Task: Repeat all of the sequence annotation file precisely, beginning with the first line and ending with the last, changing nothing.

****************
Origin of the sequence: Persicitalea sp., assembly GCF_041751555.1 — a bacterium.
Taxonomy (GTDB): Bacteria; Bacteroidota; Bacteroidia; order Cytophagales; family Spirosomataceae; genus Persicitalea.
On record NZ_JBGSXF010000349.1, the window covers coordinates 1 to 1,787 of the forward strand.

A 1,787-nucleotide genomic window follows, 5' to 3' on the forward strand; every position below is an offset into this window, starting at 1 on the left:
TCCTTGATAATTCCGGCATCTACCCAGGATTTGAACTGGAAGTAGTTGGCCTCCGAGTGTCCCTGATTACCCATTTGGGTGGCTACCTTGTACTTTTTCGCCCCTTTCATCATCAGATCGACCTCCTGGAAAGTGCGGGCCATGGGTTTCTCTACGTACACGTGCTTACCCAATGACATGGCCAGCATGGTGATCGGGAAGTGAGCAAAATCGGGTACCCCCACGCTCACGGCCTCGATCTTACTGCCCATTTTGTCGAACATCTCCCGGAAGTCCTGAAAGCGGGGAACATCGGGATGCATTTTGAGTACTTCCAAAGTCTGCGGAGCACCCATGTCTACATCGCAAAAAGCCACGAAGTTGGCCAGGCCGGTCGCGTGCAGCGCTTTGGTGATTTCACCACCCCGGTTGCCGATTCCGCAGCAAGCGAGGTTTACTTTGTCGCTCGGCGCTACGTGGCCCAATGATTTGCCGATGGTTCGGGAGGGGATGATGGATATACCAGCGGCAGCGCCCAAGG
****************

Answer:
Origin of the sequence: Persicitalea sp., assembly GCF_041751555.1 — a bacterium.
Taxonomy (GTDB): Bacteria; Bacteroidota; Bacteroidia; order Cytophagales; family Spirosomataceae; genus Persicitalea.
On record NZ_JBGSXF010000349.1, the window covers coordinates 1 to 1,787 of the forward strand.

A 1,787-nucleotide genomic window follows, 5' to 3' on the forward strand; every position below is an offset into this window, starting at 1 on the left:
TCCTTGATAATTCCGGCATCTACCCAGGATTTGAACTGGAAGTAGTTGGCCTCCGAGTGTCCCTGATTACCCATTTGGGTGGCTACCTTGTACTTTTTCGCCCCTTTCATCATCAGATCGACCTCCTGGAAAGTGCGGGCCATGGGTTTCTCTACGTACACGTGCTTACCCAATGACATGGCCAGCATGGTGATCGGGAAGTGAGCAAAATCGGGTACCCCCACGCTCACGGCCTCGATCTTACTGCCCATTTTGTCGAACATCTCCCGGAAGTCCTGAAAGCGGGGAACATCGGGATGCATTTTGAGTACTTCCAAAGTCTGCGGAGCACCCATGTCTACATCGCAAAAAGCCACGAAGTTGGCCAGGCCGGTCGCGTGCAGCGCTTTGGTGATTTCACCACCCCGGTTGCCGATTCCGCAGCAAGCGAGGTTTACTTTGTCGCTCGGCGCTACGTGGCCCAATGATTTGCCGATGGTTCGGGAGGGGATGATGGATATACCAGCGGCAGCGCCCAAGG